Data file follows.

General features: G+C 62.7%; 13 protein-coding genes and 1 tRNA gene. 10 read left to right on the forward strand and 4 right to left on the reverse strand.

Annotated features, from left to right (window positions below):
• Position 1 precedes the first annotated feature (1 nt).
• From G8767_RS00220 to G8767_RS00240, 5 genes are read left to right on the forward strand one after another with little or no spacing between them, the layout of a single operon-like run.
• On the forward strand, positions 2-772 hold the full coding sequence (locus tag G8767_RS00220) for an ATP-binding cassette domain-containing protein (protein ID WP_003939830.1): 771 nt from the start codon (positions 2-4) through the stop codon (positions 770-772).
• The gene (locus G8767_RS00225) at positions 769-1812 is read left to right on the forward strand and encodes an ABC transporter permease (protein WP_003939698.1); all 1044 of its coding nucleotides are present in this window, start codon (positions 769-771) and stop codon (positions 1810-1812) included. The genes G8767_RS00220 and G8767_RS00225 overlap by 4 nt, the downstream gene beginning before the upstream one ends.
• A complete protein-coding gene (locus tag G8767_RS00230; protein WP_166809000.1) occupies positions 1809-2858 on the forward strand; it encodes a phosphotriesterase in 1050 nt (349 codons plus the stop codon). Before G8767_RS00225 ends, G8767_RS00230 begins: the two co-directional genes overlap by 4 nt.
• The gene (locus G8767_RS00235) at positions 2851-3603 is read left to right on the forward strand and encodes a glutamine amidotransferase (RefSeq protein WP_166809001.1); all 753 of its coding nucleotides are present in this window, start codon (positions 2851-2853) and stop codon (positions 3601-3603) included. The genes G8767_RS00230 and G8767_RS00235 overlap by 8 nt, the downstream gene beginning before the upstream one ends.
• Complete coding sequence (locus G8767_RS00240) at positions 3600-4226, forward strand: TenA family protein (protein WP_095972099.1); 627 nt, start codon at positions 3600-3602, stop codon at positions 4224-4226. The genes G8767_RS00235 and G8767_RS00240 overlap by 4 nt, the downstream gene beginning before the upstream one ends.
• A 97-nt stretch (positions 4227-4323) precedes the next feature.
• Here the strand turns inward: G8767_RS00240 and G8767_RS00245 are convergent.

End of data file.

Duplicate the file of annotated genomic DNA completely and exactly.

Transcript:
General features: G+C 62.7%; 13 protein-coding genes and 1 tRNA gene. 10 read left to right on the forward strand and 4 right to left on the reverse strand.

Annotated features, from left to right (window positions below):
• Position 1 precedes the first annotated feature (1 nt).
• From G8767_RS00220 to G8767_RS00240, 5 genes are read left to right on the forward strand one after another with little or no spacing between them, the layout of a single operon-like run.
• On the forward strand, positions 2-772 hold the full coding sequence (locus tag G8767_RS00220) for an ATP-binding cassette domain-containing protein (protein ID WP_003939830.1): 771 nt from the start codon (positions 2-4) through the stop codon (positions 770-772).
• The gene (locus G8767_RS00225) at positions 769-1812 is read left to right on the forward strand and encodes an ABC transporter permease (protein WP_003939698.1); all 1044 of its coding nucleotides are present in this window, start codon (positions 769-771) and stop codon (positions 1810-1812) included. The genes G8767_RS00220 and G8767_RS00225 overlap by 4 nt, the downstream gene beginning before the upstream one ends.
• A complete protein-coding gene (locus tag G8767_RS00230; protein WP_166809000.1) occupies positions 1809-2858 on the forward strand; it encodes a phosphotriesterase in 1050 nt (349 codons plus the stop codon). Before G8767_RS00225 ends, G8767_RS00230 begins: the two co-directional genes overlap by 4 nt.
• The gene (locus G8767_RS00235) at positions 2851-3603 is read left to right on the forward strand and encodes a glutamine amidotransferase (RefSeq protein WP_166809001.1); all 753 of its coding nucleotides are present in this window, start codon (positions 2851-2853) and stop codon (positions 3601-3603) included. The genes G8767_RS00230 and G8767_RS00235 overlap by 8 nt, the downstream gene beginning before the upstream one ends.
• Complete coding sequence (locus G8767_RS00240) at positions 3600-4226, forward strand: TenA family protein (protein WP_095972099.1); 627 nt, start codon at positions 3600-3602, stop codon at positions 4224-4226. The genes G8767_RS00235 and G8767_RS00240 overlap by 4 nt, the downstream gene beginning before the upstream one ends.
• A 97-nt stretch (positions 4227-4323) precedes the next feature.
• Here the strand turns inward: G8767_RS00240 and G8767_RS00245 are convergent.